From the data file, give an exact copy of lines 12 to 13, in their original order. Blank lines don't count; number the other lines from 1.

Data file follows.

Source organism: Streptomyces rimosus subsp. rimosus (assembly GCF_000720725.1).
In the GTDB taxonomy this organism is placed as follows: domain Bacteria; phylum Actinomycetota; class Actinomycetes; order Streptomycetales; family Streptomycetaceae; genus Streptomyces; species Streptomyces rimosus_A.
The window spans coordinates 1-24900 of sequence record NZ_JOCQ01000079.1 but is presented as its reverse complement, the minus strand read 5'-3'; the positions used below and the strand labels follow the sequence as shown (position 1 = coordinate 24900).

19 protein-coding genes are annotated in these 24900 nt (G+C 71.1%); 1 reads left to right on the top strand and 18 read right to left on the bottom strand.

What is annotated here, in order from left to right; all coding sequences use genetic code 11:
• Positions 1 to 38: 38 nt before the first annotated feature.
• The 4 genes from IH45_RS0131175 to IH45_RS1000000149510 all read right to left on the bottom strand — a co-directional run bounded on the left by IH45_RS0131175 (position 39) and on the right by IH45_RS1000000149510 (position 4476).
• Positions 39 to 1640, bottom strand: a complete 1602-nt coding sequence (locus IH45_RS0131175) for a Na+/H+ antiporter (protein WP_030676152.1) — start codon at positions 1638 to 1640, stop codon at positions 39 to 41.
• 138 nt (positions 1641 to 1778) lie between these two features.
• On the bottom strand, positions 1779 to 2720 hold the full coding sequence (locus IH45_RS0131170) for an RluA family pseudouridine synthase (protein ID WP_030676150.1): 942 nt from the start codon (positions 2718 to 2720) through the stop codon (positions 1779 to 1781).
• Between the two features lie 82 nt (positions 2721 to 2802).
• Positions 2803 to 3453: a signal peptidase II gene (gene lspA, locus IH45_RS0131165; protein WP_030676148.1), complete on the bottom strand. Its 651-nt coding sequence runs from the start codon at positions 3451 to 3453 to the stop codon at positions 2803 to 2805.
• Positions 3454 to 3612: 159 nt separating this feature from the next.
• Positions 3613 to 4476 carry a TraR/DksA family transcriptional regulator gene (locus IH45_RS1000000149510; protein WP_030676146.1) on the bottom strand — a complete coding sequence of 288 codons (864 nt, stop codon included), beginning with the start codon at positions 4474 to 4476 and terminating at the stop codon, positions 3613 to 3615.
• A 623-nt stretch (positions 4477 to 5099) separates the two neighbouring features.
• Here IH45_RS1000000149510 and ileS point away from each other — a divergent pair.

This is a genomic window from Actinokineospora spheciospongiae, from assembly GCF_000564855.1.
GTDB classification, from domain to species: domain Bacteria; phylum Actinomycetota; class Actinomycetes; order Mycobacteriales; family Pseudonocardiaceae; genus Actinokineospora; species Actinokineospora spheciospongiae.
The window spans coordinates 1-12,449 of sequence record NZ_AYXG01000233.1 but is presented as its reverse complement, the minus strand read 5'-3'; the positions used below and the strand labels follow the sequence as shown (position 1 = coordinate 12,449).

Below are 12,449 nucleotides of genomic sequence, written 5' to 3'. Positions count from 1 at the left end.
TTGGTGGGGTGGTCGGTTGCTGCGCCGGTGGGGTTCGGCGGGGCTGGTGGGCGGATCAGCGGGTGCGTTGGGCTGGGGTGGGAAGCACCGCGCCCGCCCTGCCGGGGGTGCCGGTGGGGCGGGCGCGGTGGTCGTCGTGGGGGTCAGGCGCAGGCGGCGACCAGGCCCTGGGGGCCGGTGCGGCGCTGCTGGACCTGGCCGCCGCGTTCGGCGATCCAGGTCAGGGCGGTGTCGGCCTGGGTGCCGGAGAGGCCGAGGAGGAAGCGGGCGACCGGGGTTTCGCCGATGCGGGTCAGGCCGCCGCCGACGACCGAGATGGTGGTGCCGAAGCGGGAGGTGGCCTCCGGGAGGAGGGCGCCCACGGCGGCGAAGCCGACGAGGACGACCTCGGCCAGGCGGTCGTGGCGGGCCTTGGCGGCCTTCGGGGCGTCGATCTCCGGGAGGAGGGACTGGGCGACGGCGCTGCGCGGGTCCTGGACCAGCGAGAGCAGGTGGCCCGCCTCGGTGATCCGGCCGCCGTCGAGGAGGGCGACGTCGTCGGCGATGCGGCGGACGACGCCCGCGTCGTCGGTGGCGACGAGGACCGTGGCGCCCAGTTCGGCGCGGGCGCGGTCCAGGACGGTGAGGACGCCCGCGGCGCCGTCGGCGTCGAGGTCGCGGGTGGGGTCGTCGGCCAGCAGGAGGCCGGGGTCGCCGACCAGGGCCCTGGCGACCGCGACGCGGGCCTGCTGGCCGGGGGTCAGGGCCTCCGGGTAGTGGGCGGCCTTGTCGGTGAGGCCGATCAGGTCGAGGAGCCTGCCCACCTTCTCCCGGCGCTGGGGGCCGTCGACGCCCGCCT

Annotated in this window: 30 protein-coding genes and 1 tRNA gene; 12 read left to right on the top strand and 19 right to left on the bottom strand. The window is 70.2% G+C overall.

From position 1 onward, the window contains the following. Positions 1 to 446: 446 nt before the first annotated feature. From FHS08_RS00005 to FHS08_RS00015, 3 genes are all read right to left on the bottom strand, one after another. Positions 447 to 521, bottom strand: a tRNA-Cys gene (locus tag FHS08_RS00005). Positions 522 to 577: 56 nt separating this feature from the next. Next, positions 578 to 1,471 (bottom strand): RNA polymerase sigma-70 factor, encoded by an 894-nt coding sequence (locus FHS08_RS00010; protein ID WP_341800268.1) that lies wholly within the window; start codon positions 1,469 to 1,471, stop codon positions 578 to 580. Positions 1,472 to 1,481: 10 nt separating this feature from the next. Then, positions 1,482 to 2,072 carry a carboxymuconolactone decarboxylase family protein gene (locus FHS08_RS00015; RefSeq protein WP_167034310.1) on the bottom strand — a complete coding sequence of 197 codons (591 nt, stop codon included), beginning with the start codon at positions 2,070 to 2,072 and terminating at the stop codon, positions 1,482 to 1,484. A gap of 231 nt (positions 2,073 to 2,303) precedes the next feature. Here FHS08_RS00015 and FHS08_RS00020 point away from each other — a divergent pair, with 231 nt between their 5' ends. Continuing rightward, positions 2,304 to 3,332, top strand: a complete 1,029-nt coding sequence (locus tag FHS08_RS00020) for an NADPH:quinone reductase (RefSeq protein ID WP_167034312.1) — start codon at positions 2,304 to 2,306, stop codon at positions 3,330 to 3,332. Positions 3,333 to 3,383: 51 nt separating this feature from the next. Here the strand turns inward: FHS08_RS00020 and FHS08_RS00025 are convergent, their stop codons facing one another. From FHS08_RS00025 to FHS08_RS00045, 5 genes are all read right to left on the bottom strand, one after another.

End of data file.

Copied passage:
• Positions 2803 to 3453: a signal peptidase II gene (gene lspA, locus IH45_RS0131165; protein WP_030676148.1), complete on the bottom strand. Its 651-nt coding sequence runs from the start codon at positions 3451 to 3453 to the stop codon at positions 2803 to 2805.
• Positions 3454 to 3612: 159 nt separating this feature from the next.